In 1999, the first four mathematical toys were produced by Samuel Bengmark and others in what was then called “Resurscentrum MD” (Resource centre MD). The idea was to form something that could serve as a base when school children visit the department. Besides the toys, the study tour also included computer simulations and meeting researchers. As opportunities arose, the toys came to use in other contexts, such as the Science Festival and the Faculty of Science Day.
For the last few years, Laura Fainsilber has been the keeper of the toys. She runs “Mötesplats matematik” (Meeting place mathematics), where the department gets into contact with schools and the general public, together with Åse Fahlander. Over the years, more mathematical toys have been developed, but the base has stabilized around a few that they know work well. The Science Festival has become the big occasion with up to 40 visiting classes between grades 4 and 9 during two weeks in the spring.
– It is never difficult to get the pupils going, they tend to be eager to try on their own. Sometimes, it can be difficult to focus on the follow-up discussion. The commitment of the accompanying teachers is important; if they are not involved it is harder to motivate the pupils. But some teachers are a bit too committed also, and are keen to explain before the pupils have tried to figure things out themselves!
Laura’s favourite amongst the toys is the “Leaning tower of Gothenburg”. The instructions are simple – build a tower where the plates lean out as much as possible without falling down – but the construction has elements of surprise and brings up fairly deep mathematics. This toy usually works best with secondary and upper-secondary school pupils. In the game “The car and the goats” (the Monty Hall game), you try to find the prize in one of three sealed boxes. Many pupils find it exciting even if it now appears in some mathematical textbooks. Many pupils also want to play “First to 20”, where you take turns moving a piece one or two steps and win if you reach 20 exactly, but it is sometimes harder to make them think about the strategy behind. They also usually play with the “Scale of the wholesaler”, “Towers of Hanoi” and “Function boxes”.
Besides the Science Festival, the toys are used when schools are visiting the department, often because they have pupils who are especially interested and want to encourage them in mathematics. This happens a few times each term. Groups from a school for children with special needs have sometimes tried the toys and it has worked well. The toys are used in a popular introduction to a course for student teachers, breaking the standard image of a math class Trying things out and thinking about problems motivates students and helps them develop a deeper understanding and is better remembered than reading about it or being shown. The toys are also a part of the Faculty of Science’s “Windows to Science”, and of the department’s in-service teacher training, with the idea that the teachers can pass on the toys to their schools.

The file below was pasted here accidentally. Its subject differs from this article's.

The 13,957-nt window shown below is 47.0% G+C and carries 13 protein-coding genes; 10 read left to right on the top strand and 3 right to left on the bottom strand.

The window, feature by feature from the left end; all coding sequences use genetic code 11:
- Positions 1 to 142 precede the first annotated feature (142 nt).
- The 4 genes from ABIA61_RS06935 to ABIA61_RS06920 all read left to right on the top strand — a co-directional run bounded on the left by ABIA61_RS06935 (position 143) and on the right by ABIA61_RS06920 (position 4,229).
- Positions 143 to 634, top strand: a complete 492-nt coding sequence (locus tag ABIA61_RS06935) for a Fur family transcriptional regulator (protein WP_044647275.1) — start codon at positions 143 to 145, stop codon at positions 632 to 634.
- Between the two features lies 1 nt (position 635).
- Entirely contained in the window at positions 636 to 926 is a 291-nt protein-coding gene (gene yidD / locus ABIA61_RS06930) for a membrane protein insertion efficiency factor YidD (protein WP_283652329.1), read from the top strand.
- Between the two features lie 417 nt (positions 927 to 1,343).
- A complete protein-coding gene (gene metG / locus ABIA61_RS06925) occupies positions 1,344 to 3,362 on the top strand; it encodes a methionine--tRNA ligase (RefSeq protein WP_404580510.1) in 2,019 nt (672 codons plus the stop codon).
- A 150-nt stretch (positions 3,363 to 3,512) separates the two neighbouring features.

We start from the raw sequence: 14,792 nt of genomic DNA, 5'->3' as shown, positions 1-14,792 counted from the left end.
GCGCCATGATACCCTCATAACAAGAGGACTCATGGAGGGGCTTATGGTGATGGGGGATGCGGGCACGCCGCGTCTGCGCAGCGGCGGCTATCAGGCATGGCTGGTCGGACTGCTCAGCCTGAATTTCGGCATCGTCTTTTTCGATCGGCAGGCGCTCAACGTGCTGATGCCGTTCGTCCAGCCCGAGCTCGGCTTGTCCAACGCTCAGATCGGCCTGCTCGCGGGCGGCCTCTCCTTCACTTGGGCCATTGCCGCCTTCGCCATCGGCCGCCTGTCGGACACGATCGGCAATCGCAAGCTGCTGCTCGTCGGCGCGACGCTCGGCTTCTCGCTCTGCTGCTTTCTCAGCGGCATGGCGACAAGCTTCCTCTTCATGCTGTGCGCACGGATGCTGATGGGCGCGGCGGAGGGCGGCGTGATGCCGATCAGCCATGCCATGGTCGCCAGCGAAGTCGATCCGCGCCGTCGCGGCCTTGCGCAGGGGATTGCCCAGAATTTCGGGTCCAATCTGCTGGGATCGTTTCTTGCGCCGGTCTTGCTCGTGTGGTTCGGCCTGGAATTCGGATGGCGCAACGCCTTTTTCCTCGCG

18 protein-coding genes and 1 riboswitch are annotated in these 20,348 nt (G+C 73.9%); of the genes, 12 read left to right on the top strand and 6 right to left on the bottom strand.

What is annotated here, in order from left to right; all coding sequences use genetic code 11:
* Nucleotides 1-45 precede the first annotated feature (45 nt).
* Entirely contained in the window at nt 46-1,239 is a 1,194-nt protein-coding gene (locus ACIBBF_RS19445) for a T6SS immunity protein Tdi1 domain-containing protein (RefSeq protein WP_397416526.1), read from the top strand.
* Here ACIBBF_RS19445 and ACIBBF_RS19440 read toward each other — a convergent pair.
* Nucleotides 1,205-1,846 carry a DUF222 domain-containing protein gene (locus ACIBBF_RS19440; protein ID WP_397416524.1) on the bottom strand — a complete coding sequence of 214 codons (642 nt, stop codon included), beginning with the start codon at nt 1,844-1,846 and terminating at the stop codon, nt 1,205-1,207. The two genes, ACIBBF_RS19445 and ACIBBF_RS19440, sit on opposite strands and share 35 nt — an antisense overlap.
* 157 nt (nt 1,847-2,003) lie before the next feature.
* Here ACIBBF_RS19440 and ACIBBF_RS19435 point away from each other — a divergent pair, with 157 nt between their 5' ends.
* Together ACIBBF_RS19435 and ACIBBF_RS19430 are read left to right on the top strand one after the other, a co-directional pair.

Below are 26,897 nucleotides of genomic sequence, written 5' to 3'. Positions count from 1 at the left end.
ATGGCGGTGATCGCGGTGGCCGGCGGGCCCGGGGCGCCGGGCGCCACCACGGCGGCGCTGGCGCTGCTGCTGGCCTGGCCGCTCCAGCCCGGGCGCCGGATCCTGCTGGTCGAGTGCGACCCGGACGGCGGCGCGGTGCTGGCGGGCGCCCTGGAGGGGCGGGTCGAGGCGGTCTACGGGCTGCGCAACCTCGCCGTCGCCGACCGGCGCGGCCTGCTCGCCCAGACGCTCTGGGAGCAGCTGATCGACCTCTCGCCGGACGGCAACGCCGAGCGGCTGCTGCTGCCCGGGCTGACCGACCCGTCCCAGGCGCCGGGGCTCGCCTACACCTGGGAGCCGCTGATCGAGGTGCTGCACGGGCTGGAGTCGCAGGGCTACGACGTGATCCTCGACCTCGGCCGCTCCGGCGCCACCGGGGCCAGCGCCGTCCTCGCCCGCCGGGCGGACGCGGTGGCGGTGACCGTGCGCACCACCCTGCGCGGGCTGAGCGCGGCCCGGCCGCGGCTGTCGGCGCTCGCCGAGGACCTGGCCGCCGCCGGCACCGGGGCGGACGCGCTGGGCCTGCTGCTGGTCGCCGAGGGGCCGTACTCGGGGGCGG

– The physical parts of the toys are not high-tech in any way, but made by us in simple materials. The idea is that you should be able to go home to your school and easily make something similar yourself. We would like to promote the mathematical toys so that others try them elsewhere, we have for example talked about them with the Intize mentors, who meet high school students. Sometimes we have pupils as interns during the period of the Science Festival, and we have suggested that they can bring the ideas home to their classes, but we do not know if they have followed it up. During the conference “Mathematics Biennial” we had a lecture “learn to lead a session with mathematical toys” but people were mostly eager to try all the toys themselves! Maybe it is easy to feel insecure, I watched how Samuel did it a few times before I lead a session myself. Here at the department we always have a few colleagues that can step in, and it feels good that we have that backup when we invite so many classes during two intensive weeks.
The Science Festival also has an “Experiment Workshop” with lots of activities. There we offer a different set-up: “Draw in circles”. Special interlocking wheels are required to draw good-looking hypotrochoids, and those used by “Mötesplats matematik” are custom made with selected relationships between the circles’ radii, so that the underlying mathematics can be figured out. The advantage is that it is something you cannot do at school, but Laura and Åse are still working to find the right setup where you get an insight and discover something in just ten minutes. The mathematics is not immediately apparent so it is necessary to find the right questions and formulations. The important thing here is the experience of creating a beautiful figure with a mathematical pattern, it is a good complement to school mathematics.
Text: Setta Aspström
Photos: Åse Fahlander, Laura Fainsilber and the leaning tower, Setta Aspström
At the school programme of the Science Festival, Setta Aspström
Hypotrochoids, Laura Fainsilber